Cyber security vendor Symantec has confirmed the sale of its enterprise security assets to Broadcom in a US$10.7 billion deal.
The transaction, which was approved by Symantec’s board of directors, is expected to close before the end of the calendar year pending regulatory approvals, and will see the name Symantec go under Broadcom.
The consumer cyber safety business, which includes device security, identity threat protection and privacy software for consumers and small businesses, will remain with the business and is, according to Symantec, steady, predictable and can grow at mid-single digits, generating strong cash flow and earnings.
"By unlocking value from enterprise security, we are significantly advancing our ongoing transformation strategy and positioning our consumer cyber safety business, Norton LifeLock, for success," said Daniel H. Schulman, chairman of Symantec's board.
This sale leaves behind underutilised assets that were not part of the transaction, including owned properties that will be monetised.
"With a large and growing market, Norton LifeLock products address consumers’ increasing need for cyber safety,” said Rick Hill, Symantec interim president and CEO. “In the first quarter of fiscal year 2020, our Consumer Cyber Safety segment contributed 90 per cent of Symantec’s total company operating income. It is our view that with an operating model focused on increased marketing investments and product development for consumer privacy, we can simultaneously grow our subscriber base and increase our annual revenue per user.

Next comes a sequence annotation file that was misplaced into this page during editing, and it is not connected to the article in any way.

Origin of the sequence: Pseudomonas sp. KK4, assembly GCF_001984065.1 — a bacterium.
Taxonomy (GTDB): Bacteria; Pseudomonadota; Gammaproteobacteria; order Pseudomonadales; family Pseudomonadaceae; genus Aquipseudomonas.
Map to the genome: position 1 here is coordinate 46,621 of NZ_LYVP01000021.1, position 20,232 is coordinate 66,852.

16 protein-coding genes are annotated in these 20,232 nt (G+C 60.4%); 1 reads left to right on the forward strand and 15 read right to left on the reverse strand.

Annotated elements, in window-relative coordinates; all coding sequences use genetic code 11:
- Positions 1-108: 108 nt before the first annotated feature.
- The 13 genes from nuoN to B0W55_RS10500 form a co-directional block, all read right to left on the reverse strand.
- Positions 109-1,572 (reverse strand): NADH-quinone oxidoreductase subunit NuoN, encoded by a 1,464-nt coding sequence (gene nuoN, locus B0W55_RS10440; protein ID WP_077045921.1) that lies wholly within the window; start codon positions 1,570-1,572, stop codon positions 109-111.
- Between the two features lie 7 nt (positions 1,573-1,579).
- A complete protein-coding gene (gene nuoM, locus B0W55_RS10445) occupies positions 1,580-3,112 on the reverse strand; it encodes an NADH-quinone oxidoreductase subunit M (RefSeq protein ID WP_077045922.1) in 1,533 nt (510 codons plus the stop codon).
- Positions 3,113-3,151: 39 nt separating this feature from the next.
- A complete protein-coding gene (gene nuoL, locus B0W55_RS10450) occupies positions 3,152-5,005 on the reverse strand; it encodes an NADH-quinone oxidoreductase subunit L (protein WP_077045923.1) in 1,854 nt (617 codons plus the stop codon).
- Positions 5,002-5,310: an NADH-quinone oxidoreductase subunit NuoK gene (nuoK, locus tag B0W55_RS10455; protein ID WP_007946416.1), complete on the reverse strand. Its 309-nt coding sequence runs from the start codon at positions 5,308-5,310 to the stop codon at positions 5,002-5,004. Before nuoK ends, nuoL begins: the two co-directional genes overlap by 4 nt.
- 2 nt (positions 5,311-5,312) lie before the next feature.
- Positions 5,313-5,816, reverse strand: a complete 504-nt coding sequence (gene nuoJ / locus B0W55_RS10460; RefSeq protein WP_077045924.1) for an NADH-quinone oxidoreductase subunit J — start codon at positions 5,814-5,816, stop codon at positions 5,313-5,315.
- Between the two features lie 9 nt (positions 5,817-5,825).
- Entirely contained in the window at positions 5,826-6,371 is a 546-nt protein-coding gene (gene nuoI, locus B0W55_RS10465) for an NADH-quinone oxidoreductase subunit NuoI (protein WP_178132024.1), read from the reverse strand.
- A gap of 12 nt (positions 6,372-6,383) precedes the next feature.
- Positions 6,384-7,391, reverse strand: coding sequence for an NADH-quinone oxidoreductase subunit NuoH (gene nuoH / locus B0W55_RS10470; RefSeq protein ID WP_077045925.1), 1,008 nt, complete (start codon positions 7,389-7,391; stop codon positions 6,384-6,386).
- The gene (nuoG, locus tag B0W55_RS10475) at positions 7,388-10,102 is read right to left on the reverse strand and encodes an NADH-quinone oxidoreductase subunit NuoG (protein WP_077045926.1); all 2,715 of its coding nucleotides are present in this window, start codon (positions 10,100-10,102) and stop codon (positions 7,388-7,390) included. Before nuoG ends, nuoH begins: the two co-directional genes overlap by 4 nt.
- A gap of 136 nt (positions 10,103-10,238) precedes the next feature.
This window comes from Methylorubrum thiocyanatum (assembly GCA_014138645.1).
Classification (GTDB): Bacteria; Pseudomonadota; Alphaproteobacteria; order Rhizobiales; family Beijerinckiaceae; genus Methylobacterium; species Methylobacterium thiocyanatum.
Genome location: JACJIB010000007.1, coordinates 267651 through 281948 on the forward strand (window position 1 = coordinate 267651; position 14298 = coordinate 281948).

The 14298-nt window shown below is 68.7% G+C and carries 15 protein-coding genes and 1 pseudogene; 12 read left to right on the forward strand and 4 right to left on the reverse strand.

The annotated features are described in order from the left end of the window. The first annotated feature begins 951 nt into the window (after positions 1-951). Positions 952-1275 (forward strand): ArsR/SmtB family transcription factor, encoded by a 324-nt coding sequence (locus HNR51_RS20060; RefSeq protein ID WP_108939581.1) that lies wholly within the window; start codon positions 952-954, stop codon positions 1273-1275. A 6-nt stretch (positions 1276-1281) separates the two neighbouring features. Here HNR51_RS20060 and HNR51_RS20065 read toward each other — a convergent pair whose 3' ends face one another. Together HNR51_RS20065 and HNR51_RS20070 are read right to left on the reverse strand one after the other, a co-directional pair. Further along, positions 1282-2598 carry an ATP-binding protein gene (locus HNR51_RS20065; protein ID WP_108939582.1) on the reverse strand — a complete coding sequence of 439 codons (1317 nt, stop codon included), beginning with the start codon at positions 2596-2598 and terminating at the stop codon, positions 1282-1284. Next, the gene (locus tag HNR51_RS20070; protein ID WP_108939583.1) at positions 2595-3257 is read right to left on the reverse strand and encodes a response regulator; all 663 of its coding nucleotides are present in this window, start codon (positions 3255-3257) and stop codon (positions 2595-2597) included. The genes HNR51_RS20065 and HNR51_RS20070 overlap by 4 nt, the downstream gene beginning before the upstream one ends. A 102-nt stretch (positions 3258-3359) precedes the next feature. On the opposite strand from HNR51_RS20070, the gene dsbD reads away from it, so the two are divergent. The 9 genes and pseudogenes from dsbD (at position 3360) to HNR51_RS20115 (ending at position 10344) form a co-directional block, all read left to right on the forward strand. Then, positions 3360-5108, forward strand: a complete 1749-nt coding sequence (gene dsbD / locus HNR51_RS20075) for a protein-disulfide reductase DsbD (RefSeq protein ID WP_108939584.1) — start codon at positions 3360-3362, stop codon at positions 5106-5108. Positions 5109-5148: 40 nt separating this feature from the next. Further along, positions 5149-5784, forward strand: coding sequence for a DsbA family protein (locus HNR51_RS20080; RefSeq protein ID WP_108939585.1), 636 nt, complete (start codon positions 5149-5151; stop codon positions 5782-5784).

"We expect this asset divestiture will enable our Norton LifeLock business to grow revenue in the mid-single digits, with continued strong cash flow from operations and expanded earnings growth."
"It has been my honour to work with employees from every area of the company," he added. "I can honestly say there are no more capable and driven people than these executives, managers, and employees. As we work toward closing this transaction with Broadcom, we remain committed to protecting our customers and continuing to focus on operational excellence.”
Hill also said the sale is expected to maximise immediate value to shareholders while maintaining ownership in a pure play consumer cyber safety business.
It also allows the enterprise security business to grow and compete on an enterprise platform with a worldwide sales and distribution reach which can service existing customers.
The news comes three months after Symantec CEO Greg Clark stepped down and was replaced by director Richard Hill on an interim basis.
In 2017, Broadcom acquired network gear maker Brocade in a US$5.5 billion deal.
Symantec also announced restructure plans that will reduce net global headcount by approximately seven per cent. It also plans to downsize, vacate or close certain facilities and data centres in connection with the restructuring plan.
Symantec estimates that it will incur total costs in connection with the restructuring of approximately US$100 million, with approximately US$75 million for severance and termination benefits and US$25 million for site closures. These actions are expected to be completed in fiscal 2020.